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Chinese indigenous passenger jet to take on Boeing, Airbus

05 May 2017

China's indigenously built C919 passenger jet finally took to the skies on its long-delayed maiden flight today. The development comes as a major step for Beijing as it looked to raise its profile in the global aviation market and boost domestic high-tech manufacturing.

The white, green and blue aircraft, with "C919" emblazoned on its tail, lifted off under overcast skies watched by thousands of dignitaries, aviation workers and enthusiasts.

The narrow-body jet, will take on Boeing's 737 and the Airbus A320. The jet soon disappeared into the clouds with its skeleton crew of five pilots and engineers on board. State broadcaster CCTV aired live footage from the plane, which had no passenger seats installed for the maiden flight.

The jet symbolises China's ambitions to gain entry into a global jet market, estimated at $2 trillion, over the next two decades, as also Beijing's broader  "Made in China 2025" plan to boost home-made products, from medicines to robots.

''The significance is huge, it's the first ever large-frame aircraft made in China," Xiong Yuexi, a plane design expert at Beihang University in Beijing said ahead of the launch.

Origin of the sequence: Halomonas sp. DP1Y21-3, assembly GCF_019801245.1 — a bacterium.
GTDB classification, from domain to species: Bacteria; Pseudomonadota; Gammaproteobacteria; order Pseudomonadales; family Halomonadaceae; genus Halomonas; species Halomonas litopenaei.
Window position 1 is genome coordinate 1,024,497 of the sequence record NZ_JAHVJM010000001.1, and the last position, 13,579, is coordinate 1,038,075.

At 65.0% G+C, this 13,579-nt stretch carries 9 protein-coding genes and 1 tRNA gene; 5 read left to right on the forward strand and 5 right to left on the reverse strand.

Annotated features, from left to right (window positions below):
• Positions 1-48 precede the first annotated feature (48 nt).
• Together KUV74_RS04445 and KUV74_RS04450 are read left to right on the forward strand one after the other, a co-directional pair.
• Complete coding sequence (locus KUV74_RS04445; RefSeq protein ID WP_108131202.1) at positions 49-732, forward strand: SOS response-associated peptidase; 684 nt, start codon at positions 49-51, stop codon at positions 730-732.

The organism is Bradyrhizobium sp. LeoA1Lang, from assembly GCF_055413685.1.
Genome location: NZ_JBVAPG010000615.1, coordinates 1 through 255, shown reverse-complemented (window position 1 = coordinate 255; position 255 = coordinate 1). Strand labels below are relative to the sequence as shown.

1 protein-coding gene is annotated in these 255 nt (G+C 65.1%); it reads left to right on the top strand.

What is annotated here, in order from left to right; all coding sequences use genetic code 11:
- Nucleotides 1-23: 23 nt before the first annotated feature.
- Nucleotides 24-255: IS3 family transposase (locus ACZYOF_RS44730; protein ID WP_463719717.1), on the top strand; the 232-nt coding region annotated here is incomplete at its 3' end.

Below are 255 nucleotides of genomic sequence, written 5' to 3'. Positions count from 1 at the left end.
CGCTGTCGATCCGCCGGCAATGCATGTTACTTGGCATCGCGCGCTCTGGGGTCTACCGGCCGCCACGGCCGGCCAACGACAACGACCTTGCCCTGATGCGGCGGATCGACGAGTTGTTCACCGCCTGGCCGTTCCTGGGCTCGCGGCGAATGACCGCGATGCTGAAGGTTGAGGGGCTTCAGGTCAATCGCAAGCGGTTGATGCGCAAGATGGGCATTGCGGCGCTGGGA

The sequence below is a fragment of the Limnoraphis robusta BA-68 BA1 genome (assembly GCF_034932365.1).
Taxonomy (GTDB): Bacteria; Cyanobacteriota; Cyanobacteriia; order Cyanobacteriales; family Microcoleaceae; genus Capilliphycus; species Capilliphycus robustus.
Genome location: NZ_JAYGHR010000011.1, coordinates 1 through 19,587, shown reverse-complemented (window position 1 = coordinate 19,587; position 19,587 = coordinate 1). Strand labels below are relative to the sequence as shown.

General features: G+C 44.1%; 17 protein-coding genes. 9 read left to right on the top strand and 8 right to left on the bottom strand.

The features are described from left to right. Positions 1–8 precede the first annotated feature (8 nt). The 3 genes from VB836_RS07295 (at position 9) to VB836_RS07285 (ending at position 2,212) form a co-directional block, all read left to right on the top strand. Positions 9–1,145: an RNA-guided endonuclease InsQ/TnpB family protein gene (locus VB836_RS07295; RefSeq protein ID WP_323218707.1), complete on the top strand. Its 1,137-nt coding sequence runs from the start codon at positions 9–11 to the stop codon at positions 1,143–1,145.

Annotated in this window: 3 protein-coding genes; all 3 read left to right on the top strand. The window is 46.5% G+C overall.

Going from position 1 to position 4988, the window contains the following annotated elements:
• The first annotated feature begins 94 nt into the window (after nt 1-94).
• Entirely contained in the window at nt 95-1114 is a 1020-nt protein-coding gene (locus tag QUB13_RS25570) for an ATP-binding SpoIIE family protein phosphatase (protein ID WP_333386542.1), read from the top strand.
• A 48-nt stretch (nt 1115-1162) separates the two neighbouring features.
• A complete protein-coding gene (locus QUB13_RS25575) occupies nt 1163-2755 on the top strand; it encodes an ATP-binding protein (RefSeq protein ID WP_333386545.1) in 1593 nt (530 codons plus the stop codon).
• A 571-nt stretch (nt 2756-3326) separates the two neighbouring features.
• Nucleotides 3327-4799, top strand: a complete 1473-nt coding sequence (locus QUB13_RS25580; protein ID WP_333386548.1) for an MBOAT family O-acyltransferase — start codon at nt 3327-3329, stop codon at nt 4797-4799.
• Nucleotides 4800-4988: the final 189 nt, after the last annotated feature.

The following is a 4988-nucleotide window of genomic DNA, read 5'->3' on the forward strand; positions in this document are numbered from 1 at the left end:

"It has a great impact for the Chinese people and the domestic market."

According to state television, on its test run, the plane would fly for one-and-a-half hours at a height of around 3,000 metres and at speeds of 290-300 kilometres (180-186 miles) per hour.

However, according to commentators, the programme was years, if not decades behind aircraft made by Airbus and Boeing that were cheaper to fuel and easier to maintain.

It will need to be certified by safety regulators in Europe, the US and elsewhere, before it can be sold outside China. The plane also included parts like the engines, its cockpit and its belly made by Western industrial giants like General Electric and Honeywell.

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